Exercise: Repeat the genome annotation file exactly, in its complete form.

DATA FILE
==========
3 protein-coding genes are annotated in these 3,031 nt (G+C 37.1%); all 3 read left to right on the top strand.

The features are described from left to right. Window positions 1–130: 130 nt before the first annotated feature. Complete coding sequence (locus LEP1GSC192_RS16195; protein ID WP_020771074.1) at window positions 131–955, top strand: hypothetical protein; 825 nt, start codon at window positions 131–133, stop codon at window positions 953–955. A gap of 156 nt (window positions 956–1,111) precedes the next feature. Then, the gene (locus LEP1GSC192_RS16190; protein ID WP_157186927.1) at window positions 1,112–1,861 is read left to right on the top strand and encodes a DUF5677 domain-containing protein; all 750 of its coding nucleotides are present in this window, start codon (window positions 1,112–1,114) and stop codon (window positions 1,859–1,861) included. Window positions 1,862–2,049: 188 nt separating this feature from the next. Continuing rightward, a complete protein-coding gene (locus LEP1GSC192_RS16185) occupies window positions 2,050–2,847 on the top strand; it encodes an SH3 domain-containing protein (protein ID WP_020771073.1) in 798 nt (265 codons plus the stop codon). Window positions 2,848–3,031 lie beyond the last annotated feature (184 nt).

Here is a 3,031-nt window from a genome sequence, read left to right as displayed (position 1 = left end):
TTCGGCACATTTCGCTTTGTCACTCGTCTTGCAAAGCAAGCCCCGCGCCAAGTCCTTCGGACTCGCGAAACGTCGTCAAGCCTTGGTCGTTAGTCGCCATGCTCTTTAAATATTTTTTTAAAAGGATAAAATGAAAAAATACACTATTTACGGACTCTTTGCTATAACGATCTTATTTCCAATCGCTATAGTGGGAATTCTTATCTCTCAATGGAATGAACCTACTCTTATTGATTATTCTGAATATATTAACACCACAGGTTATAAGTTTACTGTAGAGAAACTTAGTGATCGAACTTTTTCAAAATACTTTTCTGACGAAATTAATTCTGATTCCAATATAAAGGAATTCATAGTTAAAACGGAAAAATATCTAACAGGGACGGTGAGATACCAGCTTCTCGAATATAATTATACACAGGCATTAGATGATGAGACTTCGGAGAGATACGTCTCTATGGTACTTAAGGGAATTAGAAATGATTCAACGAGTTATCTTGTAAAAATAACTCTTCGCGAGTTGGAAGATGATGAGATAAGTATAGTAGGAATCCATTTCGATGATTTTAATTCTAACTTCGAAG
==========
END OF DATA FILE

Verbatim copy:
3 protein-coding genes are annotated in these 3,031 nt (G+C 37.1%); all 3 read left to right on the top strand.

The features are described from left to right. Window positions 1–130: 130 nt before the first annotated feature. Complete coding sequence (locus LEP1GSC192_RS16195; protein ID WP_020771074.1) at window positions 131–955, top strand: hypothetical protein; 825 nt, start codon at window positions 131–133, stop codon at window positions 953–955. A gap of 156 nt (window positions 956–1,111) precedes the next feature. Then, the gene (locus LEP1GSC192_RS16190; protein ID WP_157186927.1) at window positions 1,112–1,861 is read left to right on the top strand and encodes a DUF5677 domain-containing protein; all 750 of its coding nucleotides are present in this window, start codon (window positions 1,112–1,114) and stop codon (window positions 1,859–1,861) included. Window positions 1,862–2,049: 188 nt separating this feature from the next. Continuing rightward, a complete protein-coding gene (locus LEP1GSC192_RS16185) occupies window positions 2,050–2,847 on the top strand; it encodes an SH3 domain-containing protein (protein ID WP_020771073.1) in 798 nt (265 codons plus the stop codon). Window positions 2,848–3,031 lie beyond the last annotated feature (184 nt).

Here is a 3,031-nt window from a genome sequence, read left to right as displayed (position 1 = left end):
TTCGGCACATTTCGCTTTGTCACTCGTCTTGCAAAGCAAGCCCCGCGCCAAGTCCTTCGGACTCGCGAAACGTCGTCAAGCCTTGGTCGTTAGTCGCCATGCTCTTTAAATATTTTTTTAAAAGGATAAAATGAAAAAATACACTATTTACGGACTCTTTGCTATAACGATCTTATTTCCAATCGCTATAGTGGGAATTCTTATCTCTCAATGGAATGAACCTACTCTTATTGATTATTCTGAATATATTAACACCACAGGTTATAAGTTTACTGTAGAGAAACTTAGTGATCGAACTTTTTCAAAATACTTTTCTGACGAAATTAATTCTGATTCCAATATAAAGGAATTCATAGTTAAAACGGAAAAATATCTAACAGGGACGGTGAGATACCAGCTTCTCGAATATAATTATACACAGGCATTAGATGATGAGACTTCGGAGAGATACGTCTCTATGGTACTTAAGGGAATTAGAAATGATTCAACGAGTTATCTTGTAAAAATAACTCTTCGCGAGTTGGAAGATGATGAGATAAGTATAGTAGGAATCCATTTCGATGATTTTAATTCTAACTTCGAAG